In the post-classical period (600 CE–1450 CE), Vietnam and Korea both contended with Chinese territorial expansion and culture. They differ most in how much Chinese culture and influence they adopted, through a process known as sinification.
During the Tang Dynasty in China (618–904 CE), emperors led conquests of their surrounding regions to increase Chinese territory and to create tributary states out of their neighbors. In addition to Japan, Korea and Vietnam became tributary states. Korea and Vietnam, however, sinified to two different degrees.
Korea adopted more Chinese culture than Vietnam. Korea adapted Chinese script into its own written language, borrowed technologies, set up its government and education systems to mirror China's, and even sent its young boys to study in Confucian academies in the Chinese capital, Chang'an. As Korea is so geographically close to China, cultural transmission happened efficiently through trade.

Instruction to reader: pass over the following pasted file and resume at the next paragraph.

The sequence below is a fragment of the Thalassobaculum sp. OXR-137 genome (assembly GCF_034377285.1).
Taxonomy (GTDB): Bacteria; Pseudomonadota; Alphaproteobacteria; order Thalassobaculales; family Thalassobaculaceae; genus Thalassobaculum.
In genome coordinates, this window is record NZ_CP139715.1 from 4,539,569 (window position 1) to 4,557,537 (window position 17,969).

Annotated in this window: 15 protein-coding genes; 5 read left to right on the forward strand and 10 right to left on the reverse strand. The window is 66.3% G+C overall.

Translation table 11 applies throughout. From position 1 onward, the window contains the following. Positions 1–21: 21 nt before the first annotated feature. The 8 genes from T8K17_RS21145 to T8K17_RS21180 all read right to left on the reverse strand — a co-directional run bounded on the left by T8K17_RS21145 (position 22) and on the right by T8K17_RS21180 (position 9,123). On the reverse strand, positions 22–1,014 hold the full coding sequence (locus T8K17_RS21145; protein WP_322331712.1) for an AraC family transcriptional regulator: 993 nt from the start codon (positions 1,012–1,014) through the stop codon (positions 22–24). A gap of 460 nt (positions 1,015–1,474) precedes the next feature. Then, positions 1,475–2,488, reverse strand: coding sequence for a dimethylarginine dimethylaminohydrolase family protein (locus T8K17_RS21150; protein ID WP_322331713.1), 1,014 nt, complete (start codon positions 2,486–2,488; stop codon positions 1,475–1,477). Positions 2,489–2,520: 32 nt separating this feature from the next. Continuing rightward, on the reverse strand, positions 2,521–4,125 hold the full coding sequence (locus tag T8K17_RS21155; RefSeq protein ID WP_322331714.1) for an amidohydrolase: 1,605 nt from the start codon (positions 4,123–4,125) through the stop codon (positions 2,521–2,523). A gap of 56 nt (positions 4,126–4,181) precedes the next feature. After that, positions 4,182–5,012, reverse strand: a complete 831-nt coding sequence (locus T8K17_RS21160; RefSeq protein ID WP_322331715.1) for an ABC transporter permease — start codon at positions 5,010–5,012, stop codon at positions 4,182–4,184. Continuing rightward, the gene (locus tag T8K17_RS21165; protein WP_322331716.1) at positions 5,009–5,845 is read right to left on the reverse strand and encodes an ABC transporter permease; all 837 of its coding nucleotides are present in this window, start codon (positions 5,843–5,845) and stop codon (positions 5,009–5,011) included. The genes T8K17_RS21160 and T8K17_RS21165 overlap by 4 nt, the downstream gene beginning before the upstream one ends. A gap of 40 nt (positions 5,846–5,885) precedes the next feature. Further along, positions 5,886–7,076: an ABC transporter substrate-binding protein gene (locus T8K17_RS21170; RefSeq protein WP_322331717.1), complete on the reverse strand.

Vietnam sinified less than Korea did. In Vietnam, unlike with Korea, we see a more Buddhist influence. While Chinese Confucianism caught on in the north, below the swamps and mountains, Buddhism and local religions were more prominent. In addition, Confucianism seemed too strict to adapt to the Vietnamese social lifestyle, where women enjoyed more freedom than their Chinese counterparts and where family units were structured differently. Chinese cultural transmission seemed more of an attack on Vietnamese culture than it did with Korea. Vietnam also had a more distinct, individualized culture. Other ethnic groups were encouraged to intermarry with the Vietnamese, including the Khmers (from today's Cambodia) and the Tais, suggesting that Vietnamese society was more independent from China than Korea's society. Additionally, given geographic and cultural differences, the Vietnamese had formed drastically different cultures, differing in everything from style of dress to art and literature.